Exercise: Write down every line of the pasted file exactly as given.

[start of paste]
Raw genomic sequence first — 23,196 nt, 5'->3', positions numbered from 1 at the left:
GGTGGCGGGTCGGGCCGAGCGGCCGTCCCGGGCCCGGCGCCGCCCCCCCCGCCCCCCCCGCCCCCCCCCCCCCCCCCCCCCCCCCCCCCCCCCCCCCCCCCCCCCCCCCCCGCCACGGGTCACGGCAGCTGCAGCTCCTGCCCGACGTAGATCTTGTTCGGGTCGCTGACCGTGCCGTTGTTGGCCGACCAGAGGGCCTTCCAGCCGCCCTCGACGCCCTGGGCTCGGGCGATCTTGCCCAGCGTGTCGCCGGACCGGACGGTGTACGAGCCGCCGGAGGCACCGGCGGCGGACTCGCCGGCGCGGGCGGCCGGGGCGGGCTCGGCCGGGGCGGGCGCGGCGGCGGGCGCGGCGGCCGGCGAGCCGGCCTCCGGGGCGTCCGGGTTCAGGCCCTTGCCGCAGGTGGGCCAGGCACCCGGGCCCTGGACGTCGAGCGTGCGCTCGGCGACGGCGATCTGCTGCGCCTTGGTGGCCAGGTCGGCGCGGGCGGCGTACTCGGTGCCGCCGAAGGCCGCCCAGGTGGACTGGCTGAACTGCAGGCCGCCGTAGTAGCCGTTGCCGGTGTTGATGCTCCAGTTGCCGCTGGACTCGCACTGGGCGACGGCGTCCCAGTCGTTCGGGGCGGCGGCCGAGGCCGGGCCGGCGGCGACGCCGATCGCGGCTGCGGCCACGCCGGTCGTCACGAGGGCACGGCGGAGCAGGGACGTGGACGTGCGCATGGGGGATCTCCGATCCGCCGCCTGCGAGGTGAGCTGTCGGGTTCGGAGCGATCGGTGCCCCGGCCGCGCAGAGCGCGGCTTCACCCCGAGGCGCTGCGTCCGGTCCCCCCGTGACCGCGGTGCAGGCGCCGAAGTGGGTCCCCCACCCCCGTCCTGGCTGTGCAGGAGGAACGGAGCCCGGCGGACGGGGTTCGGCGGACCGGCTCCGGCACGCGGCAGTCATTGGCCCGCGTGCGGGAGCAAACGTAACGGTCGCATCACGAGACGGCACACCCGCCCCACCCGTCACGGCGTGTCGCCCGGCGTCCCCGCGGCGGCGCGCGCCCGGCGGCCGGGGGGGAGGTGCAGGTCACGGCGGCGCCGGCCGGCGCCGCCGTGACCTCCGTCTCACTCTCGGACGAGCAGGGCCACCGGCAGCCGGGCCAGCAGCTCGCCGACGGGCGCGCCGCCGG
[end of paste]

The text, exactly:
Raw genomic sequence first — 23,196 nt, 5'->3', positions numbered from 1 at the left:
GGTGGCGGGTCGGGCCGAGCGGCCGTCCCGGGCCCGGCGCCGCCCCCCCCGCCCCCCCCGCCCCCCCCCCCCCCCCCCCCCCCCCCCCCCCCCCCCCCCCCCCCCCCCCCCGCCACGGGTCACGGCAGCTGCAGCTCCTGCCCGACGTAGATCTTGTTCGGGTCGCTGACCGTGCCGTTGTTGGCCGACCAGAGGGCCTTCCAGCCGCCCTCGACGCCCTGGGCTCGGGCGATCTTGCCCAGCGTGTCGCCGGACCGGACGGTGTACGAGCCGCCGGAGGCACCGGCGGCGGACTCGCCGGCGCGGGCGGCCGGGGCGGGCTCGGCCGGGGCGGGCGCGGCGGCGGGCGCGGCGGCCGGCGAGCCGGCCTCCGGGGCGTCCGGGTTCAGGCCCTTGCCGCAGGTGGGCCAGGCACCCGGGCCCTGGACGTCGAGCGTGCGCTCGGCGACGGCGATCTGCTGCGCCTTGGTGGCCAGGTCGGCGCGGGCGGCGTACTCGGTGCCGCCGAAGGCCGCCCAGGTGGACTGGCTGAACTGCAGGCCGCCGTAGTAGCCGTTGCCGGTGTTGATGCTCCAGTTGCCGCTGGACTCGCACTGGGCGACGGCGTCCCAGTCGTTCGGGGCGGCGGCCGAGGCCGGGCCGGCGGCGACGCCGATCGCGGCTGCGGCCACGCCGGTCGTCACGAGGGCACGGCGGAGCAGGGACGTGGACGTGCGCATGGGGGATCTCCGATCCGCCGCCTGCGAGGTGAGCTGTCGGGTTCGGAGCGATCGGTGCCCCGGCCGCGCAGAGCGCGGCTTCACCCCGAGGCGCTGCGTCCGGTCCCCCCGTGACCGCGGTGCAGGCGCCGAAGTGGGTCCCCCACCCCCGTCCTGGCTGTGCAGGAGGAACGGAGCCCGGCGGACGGGGTTCGGCGGACCGGCTCCGGCACGCGGCAGTCATTGGCCCGCGTGCGGGAGCAAACGTAACGGTCGCATCACGAGACGGCACACCCGCCCCACCCGTCACGGCGTGTCGCCCGGCGTCCCCGCGGCGGCGCGCGCCCGGCGGCCGGGGGGGAGGTGCAGGTCACGGCGGCGCCGGCCGGCGCCGCCGTGACCTCCGTCTCACTCTCGGACGAGCAGGGCCACCGGCAGCCGGGCCAGCAGCTCGCCGACGGGCGCGCCGCCGG